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Herbalism For Your Day: Buckthorn

By Katrina Rasbold

Buckthorn was one of the first magical herbs I learned about back in the 1980s. I was in Scorpio Herbs (no longer in operation) in Texas and one of the folks working in the shop told me that buckthorn “brings the magic together.” She went on to explain that if you include herbs in your spell work, you should also throw in some buckthorn because it encourages the other herbs to work together more cohesively toward your goal.

I was just starting out my herb collection beyond the four or five I used for cooking and that sounded like just what I wanted. I went home with around eight little bags of specialty herbs, having spent more than I would ever admit to my husband (that husband, at least… my current husband would have celebrated that kind of investment into that kind of product). I moved the precious content of those little bags into baby food jars, yogurt cups, and any other little container I could find.

I am a user end herbalist rather than a developer. For most of my life, I have lived in weird places where the altitude and weather were inhospitable to growing herbs, but really, it is because I do not have a talent for it. I wish I did. I don’t. I also suck at identifying herbs in the wild, including the wild of my garden.  The flowers are obvious to me and some, like rosemary, are unique enough that I can usually remember. Smells are important parts of identification to me, so herbs like anise, lemon balm, lavender, oregano, the mints, and such  are easier for me.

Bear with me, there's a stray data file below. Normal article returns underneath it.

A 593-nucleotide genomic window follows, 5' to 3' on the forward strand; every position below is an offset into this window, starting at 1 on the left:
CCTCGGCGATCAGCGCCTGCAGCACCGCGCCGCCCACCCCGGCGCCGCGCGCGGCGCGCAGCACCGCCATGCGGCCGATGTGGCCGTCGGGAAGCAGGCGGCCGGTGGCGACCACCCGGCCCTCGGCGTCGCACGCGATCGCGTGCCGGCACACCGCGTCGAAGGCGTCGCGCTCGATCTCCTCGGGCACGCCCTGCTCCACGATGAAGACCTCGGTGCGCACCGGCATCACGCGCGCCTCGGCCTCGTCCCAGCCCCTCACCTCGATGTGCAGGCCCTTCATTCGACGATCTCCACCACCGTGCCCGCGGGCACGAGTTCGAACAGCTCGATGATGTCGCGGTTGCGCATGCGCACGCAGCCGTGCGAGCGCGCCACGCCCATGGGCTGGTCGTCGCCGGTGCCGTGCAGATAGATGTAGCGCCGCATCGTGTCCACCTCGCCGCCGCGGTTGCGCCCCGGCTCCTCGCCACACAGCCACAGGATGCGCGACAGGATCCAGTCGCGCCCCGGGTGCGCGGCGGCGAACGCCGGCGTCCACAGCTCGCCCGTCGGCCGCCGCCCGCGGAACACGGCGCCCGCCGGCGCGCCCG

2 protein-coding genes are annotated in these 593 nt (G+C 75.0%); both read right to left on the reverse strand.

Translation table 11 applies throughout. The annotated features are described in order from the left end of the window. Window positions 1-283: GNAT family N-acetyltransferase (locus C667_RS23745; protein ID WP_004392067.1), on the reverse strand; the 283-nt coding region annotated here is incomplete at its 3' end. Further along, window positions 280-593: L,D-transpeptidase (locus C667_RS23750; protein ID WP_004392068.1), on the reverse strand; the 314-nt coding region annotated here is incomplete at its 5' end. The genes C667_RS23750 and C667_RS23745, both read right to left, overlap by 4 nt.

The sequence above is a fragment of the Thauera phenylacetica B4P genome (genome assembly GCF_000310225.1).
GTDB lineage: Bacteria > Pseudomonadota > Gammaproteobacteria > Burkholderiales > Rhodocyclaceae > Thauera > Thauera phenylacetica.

Thankfully, my Virgo skills kick in and I keep my herbs meticulously labeled, researched, and organized so the relative blind spot I have for herb identification does not become dangerous and I use herbs throughout the copious spell work I do throughout the week, both professionally and personally.

Buckthorn remains a favorite of mine. I think that the formative experiences we have with herbs stays with us more often than not, so I still think of it as the glue that pulls the spell herbs together.

It is a protective herb, favored for repelling curses and other negative energies from the outside world, especially when placed around the doors and windows of the home. It also protect those going through legal woes and when carried or worn into court, increases the likelihood of a favorable outcome.

Buckthorn is native to Europe and Canada.

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Katrina Rasbold is a professional Witch, published author, priestess, and editor of Green Egg Magazine. She and her husband, Eric, are the creators of the CUSP spiritual path and owners of Crossroads Occult. She and Dahlia Rose host the popular livestreamed video broadcast “Crossroads of Cognizance” most Thursday afternoons. You can reach her through

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